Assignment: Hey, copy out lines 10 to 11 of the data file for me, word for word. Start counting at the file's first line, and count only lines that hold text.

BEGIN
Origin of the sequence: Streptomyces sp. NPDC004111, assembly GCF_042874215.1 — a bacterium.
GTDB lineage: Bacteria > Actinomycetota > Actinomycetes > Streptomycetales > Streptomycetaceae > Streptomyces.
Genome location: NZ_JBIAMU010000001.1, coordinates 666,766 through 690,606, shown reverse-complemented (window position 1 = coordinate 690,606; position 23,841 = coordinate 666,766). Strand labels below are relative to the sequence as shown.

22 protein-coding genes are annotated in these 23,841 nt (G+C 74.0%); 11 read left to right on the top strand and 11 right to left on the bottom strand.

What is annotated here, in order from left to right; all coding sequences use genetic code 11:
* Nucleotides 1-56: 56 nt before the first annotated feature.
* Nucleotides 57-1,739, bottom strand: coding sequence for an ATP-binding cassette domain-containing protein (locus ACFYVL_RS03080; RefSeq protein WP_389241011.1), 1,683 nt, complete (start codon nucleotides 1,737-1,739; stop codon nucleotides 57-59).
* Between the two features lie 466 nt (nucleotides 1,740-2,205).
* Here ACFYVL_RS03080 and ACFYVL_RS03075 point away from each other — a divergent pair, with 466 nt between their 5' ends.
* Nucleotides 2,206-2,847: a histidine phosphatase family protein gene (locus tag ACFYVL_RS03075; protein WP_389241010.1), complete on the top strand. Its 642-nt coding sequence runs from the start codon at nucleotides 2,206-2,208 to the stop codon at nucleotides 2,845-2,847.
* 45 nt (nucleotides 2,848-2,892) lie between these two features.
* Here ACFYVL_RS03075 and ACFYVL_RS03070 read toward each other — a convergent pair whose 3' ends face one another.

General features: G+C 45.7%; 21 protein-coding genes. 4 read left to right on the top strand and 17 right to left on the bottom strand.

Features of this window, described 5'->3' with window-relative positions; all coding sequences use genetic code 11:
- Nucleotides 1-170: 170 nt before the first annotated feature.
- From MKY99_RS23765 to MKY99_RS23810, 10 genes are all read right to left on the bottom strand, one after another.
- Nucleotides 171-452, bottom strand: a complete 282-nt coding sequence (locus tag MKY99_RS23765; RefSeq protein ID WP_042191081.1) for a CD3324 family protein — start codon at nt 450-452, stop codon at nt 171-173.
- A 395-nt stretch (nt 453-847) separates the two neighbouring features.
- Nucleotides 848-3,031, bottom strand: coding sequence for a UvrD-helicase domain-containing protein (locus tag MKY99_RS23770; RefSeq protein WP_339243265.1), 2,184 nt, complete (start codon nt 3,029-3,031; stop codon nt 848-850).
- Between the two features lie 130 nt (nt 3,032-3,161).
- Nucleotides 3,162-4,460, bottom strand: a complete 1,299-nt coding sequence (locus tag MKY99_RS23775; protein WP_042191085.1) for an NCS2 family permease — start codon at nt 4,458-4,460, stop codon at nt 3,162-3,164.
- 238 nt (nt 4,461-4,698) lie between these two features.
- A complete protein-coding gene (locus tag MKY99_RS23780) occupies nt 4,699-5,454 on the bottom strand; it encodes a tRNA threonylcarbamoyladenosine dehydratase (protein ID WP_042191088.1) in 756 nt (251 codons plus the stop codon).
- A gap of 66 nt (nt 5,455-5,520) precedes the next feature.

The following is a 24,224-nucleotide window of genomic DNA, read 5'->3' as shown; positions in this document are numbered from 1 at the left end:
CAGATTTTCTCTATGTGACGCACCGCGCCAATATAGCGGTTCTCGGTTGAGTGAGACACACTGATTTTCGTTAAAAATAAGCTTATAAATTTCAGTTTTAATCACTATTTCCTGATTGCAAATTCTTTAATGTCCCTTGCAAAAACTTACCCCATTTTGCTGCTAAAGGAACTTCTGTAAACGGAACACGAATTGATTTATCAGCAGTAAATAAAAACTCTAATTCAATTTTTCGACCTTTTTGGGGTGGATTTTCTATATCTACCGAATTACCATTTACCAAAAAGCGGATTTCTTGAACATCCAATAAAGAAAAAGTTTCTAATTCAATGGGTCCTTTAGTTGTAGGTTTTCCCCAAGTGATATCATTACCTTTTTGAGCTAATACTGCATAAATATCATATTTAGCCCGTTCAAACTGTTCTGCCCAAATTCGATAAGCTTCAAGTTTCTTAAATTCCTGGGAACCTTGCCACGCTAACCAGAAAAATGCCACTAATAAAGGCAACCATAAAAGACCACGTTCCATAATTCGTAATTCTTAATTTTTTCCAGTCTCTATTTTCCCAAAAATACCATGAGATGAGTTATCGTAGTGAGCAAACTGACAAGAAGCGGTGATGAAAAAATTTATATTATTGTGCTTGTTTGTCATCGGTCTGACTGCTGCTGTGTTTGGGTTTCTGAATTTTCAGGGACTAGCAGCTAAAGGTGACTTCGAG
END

* Nucleotides 2,206-2,847: a histidine phosphatase family protein gene (locus tag ACFYVL_RS03075; protein WP_389241010.1), complete on the top strand. Its 642-nt coding sequence runs from the start codon at nucleotides 2,206-2,208 to the stop codon at nucleotides 2,845-2,847.
* 45 nt (nucleotides 2,848-2,892) lie between these two features.